Yes, good morning. I wanted to know, if you could talk a little bit more about Starz Media. How big the feature film slate is going to be, the impact on OpEx and synergies other parts of Liberty?

Chris Shean

Hey, Bob do you want to comment?

Bob Clasen

Sure. Overture Films is looking at 40 titles, a whole slate of films over the next five years, so eight to 10 each year. They've already announced the first eight films and we would expect that there will be about seven or eight released in 2008. And again, these films are typically in a negative cost range anywhere from $5 million to north of $50 million. Although, our focus is acquiring only US rights. And so as we've reported we are looking to have an average acquisition price or production price of only about $15 million. We are actually thrilled with their initial slate that includes Righteous Kill with Al Pacino and DeNiro, very highly anticipated, and just wrapped. We are just finishing an Emma Thompson, Dustin Hoffman film in London, and of course, the Mad Money story is almost everywhere from People Magazine to Oprah. So, there is an awful lot of excitement about that that will be released in January.

Our view of this, of course, as we have said before, is that Starz Entertainment acquires about a 110 new output titles each year to fuel our viewer ship on the Starz channels. And that buying eight or 10 of those a year from ourselves and our affiliate companies seem to make a lot of sense, and we think there are other synergies to our home entertainment business through Anchor Bay, that will distributing these domestically as they come to that market, also digitally.

We have a company now that division within Starz Media that sells to everyone from Netflix to AOL to Amazon and we will be very active, moving product to the new digital technology, so they become available. So, we think it works very well on an integrated basis, and will give us very high quality films to anchor our entertainment channels. And then of course go into our library after they have gone through their broadcast window and so on and they will be available for us over the next 10, 15, 20 years.

Doug Mitchelson - Deutsche Bank

Do your current suppliers feel any kind of competitive pressure from you at all?

Bob Clasen

Well, that's a great question. I remember for the first time meeting, with Universal a few years ago, and they actually took the other position at Universal and I think that Sony. We think differently, if you also produce product as opposed to just being a passive distributor, and our relationships, I think, with most of our major studio partners, and the Disney lawsuit aside, are very positive and there are a number of studios who are concerned, obviously, about status of their pay TV deals. And we have become over the last few year the largest acquirer of independent films because of all the channels we have to fill for the premium space and are looking to actually acquire even more rights for those for your home video and even for domestic television which will give us another spin anchored by our ability to put them on a pay television service. And I think that we are exploring with the number of the other studios, things that we might do together on a production basis that would give them some access to Starz pay business but also give us an opportunity to leverage their tremendous production capacity and creative environments. So, I think the synergies are kind of popping out all over the place frankly.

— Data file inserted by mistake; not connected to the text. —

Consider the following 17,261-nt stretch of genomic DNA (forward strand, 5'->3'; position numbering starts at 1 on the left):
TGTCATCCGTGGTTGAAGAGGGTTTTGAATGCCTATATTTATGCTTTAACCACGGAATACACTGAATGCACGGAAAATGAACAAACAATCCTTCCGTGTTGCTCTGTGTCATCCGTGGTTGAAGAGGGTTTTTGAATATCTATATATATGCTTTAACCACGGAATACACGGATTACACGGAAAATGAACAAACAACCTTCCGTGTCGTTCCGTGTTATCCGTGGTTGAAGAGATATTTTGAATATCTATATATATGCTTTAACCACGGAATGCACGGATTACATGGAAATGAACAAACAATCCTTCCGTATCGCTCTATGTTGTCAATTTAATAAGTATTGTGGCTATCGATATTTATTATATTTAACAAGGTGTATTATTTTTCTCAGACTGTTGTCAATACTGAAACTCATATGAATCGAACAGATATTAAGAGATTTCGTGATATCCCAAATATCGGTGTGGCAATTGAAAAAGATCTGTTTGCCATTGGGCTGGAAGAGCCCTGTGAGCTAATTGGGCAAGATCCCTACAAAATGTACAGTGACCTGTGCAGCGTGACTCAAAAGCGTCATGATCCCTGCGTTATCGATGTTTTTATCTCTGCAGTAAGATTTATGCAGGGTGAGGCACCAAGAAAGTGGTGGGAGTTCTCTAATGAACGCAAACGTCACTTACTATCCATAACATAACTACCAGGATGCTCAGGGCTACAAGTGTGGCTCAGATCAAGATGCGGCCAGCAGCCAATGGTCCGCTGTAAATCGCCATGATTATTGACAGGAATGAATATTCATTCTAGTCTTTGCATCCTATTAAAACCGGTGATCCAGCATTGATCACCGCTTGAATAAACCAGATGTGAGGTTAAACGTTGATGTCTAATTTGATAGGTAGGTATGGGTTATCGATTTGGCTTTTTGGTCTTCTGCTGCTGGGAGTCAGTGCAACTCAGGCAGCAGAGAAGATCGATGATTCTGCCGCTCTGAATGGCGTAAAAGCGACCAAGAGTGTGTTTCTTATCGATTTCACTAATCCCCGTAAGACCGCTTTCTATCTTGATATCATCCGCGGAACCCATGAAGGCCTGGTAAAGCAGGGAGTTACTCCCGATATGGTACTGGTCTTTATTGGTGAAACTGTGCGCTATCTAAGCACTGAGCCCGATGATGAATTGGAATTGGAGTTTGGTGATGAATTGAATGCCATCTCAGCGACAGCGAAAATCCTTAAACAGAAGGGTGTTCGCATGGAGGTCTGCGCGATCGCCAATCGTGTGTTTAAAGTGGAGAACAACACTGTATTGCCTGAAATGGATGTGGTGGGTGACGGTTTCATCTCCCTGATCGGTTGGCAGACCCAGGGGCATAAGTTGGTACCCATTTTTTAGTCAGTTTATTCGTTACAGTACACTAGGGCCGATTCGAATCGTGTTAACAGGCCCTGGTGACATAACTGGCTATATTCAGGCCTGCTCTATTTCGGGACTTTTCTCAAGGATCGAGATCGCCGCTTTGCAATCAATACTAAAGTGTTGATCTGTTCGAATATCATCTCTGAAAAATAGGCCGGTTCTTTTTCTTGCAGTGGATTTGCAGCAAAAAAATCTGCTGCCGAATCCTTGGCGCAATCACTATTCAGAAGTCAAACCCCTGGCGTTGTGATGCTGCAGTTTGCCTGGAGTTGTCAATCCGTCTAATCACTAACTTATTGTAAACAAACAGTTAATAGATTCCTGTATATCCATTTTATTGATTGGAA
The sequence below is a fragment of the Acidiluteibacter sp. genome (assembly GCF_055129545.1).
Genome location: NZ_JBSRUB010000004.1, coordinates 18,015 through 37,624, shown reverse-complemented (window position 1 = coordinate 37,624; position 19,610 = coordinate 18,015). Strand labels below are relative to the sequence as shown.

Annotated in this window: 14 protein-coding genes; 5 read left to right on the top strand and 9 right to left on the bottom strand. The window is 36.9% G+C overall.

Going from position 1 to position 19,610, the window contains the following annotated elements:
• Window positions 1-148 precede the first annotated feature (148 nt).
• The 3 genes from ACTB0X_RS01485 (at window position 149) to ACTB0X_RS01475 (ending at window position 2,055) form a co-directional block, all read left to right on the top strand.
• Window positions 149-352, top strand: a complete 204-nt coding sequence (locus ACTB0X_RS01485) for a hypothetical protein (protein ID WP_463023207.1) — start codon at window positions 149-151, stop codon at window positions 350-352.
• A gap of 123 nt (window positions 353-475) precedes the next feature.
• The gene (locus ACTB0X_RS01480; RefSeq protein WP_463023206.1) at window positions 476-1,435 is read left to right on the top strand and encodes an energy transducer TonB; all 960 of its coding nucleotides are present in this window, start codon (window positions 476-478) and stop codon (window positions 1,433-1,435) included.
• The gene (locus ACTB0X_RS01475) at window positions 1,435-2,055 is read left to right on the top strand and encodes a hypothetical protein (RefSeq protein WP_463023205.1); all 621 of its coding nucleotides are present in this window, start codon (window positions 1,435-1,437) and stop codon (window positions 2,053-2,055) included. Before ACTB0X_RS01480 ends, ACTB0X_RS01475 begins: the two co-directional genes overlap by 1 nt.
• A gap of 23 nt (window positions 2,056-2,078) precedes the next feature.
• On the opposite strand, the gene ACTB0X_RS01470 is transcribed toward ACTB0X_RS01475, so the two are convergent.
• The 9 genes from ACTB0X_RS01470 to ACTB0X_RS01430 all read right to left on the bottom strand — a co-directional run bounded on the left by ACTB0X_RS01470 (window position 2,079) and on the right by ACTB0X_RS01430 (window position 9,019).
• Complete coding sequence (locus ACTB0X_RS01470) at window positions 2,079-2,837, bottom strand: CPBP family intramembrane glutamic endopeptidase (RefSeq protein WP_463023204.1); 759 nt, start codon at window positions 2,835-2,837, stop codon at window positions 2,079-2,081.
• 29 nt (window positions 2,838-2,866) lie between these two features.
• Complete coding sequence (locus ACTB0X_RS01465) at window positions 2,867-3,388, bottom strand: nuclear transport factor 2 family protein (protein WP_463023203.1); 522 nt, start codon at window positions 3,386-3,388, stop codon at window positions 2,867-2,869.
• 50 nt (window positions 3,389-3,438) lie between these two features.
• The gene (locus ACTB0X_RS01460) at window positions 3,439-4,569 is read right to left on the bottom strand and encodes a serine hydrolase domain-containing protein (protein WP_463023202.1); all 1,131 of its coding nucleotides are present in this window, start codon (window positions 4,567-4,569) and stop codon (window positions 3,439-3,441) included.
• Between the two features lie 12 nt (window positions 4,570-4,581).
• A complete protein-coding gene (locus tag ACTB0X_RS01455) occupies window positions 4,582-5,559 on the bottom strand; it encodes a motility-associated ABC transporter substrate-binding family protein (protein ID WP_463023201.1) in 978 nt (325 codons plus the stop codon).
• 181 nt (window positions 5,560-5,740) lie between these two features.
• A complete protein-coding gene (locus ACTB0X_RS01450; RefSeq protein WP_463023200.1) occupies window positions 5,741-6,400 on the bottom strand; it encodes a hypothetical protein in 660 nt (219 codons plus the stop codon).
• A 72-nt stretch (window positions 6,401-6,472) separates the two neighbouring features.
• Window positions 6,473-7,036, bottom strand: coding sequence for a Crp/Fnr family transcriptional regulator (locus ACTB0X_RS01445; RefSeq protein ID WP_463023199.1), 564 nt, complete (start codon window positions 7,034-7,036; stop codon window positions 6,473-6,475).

Mike George

Well I think Overture and Starz Media open up a whole bunch of options. Bob has noted that I think we are just beginning to explore hopefully over the next couple of years we really be able to take advantage of.

Doug Mitchelson - Deutsche Bank

Hey. Great thank you.

Greg Maffei

Thank you, operator and everybody who listened in and asked questions and we look forward to talking to you at the end of Q4, if not before.


And that does conclude today's presentation. Thank you for your participation and have a great day.